Welcome back to the second part of the Series. Today we’ll talk about the Outbox Pattern.
Just to recap, last time we discussed how the 2-Phase-Commit technique can help us with distributed transactions. However, it may lead to unwanted side effects and performance issues.
So is there any other approach we could take? Personally I’m a great fan of persisting the state as much as possible, may it be the full Domain Entity or a stream of Events.
And here it comes the Outbox Pattern!
Let’s go back to our eCommerce example. We want to save an order and roughly at the same time send an email to the customer. I said “roughly” because we don’t really need these operations to occur at the same time. Moreover, there might even be other actions but let’s stick with one for now.
The problem is that since by definition every microservice has its own persistence mechanism, it’s quite impossible to have a distributed transaction spanning all the services.
The Order might be saved but messages might not be dispatched due to a network issue. Or we might get messages but no order stored in the db because we ran out of space. Whatever.
So what do we do?
With 2PC we use a Coordinator and a bunch of messages to ensure the flow is correctly executed.
With the Outbox instead the flow is much simpler:
- the Order service receives the command to store the new Order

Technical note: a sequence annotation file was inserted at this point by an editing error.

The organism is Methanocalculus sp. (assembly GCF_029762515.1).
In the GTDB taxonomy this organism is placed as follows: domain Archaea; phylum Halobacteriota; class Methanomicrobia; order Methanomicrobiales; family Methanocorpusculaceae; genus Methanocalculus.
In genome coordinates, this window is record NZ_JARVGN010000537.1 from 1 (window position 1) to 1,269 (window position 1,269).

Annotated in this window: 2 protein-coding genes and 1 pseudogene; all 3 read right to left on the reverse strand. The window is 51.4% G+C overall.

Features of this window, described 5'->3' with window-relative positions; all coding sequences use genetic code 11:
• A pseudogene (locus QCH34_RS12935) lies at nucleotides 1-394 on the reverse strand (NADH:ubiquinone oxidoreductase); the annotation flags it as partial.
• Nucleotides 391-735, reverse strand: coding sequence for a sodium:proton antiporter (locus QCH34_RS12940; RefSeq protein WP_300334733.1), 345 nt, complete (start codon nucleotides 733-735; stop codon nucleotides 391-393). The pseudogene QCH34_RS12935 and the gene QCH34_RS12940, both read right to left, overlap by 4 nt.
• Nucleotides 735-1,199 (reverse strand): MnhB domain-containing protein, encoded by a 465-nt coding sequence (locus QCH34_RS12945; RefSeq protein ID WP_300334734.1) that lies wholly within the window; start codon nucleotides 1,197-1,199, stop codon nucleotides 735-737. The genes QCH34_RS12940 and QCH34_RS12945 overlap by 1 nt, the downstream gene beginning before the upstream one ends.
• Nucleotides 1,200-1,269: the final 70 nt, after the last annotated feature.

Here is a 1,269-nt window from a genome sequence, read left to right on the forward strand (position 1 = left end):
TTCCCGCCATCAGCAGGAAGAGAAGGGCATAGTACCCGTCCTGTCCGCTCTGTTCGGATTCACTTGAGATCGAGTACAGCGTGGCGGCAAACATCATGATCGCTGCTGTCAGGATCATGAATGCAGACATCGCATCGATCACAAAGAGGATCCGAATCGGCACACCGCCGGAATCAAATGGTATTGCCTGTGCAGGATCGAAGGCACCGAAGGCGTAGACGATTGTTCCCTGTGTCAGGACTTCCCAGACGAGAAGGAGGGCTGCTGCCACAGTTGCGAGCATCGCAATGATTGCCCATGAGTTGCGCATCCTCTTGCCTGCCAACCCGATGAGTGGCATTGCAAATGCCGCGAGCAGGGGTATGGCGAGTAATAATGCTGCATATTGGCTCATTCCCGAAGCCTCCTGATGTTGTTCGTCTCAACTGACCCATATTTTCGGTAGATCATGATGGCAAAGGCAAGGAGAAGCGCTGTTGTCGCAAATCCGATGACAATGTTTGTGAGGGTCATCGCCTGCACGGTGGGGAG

- a local transaction is opened
- the Order is persisted
- an “order saved” event is serialized and stored into a generic Outbox table (or collection or whatever you’re using, doesn’t matter)
- the local transaction gets committed
At this point we’ve ensured that our local state is persisted so any potential subsequent query should be able to return fresh data (assuming caching is not an issue).
Now all we have to do is inform our subscribers and we can do this by using an offline worker: at regular intervals it will fetch a batch of records from the Outbox and publish them as messages on a queue, like RabbitMQ or Kafka.
This pattern ensures that each message is processed at least once. What does this mean? That we get guaranteed delivery, but it may occur more than once. This also mean that we have to be extremely careful ensuring that our messages are idempotent.
Since we don’t want of course to reinvent the wheel, an option could be using a third-party tool like NServiceBus, which can help us handling Sagas and complex scenarios hiding all the noise of the boilerplate code.
That’s all for today. Next time we’ll see the pattern in action in a small .NET Core application.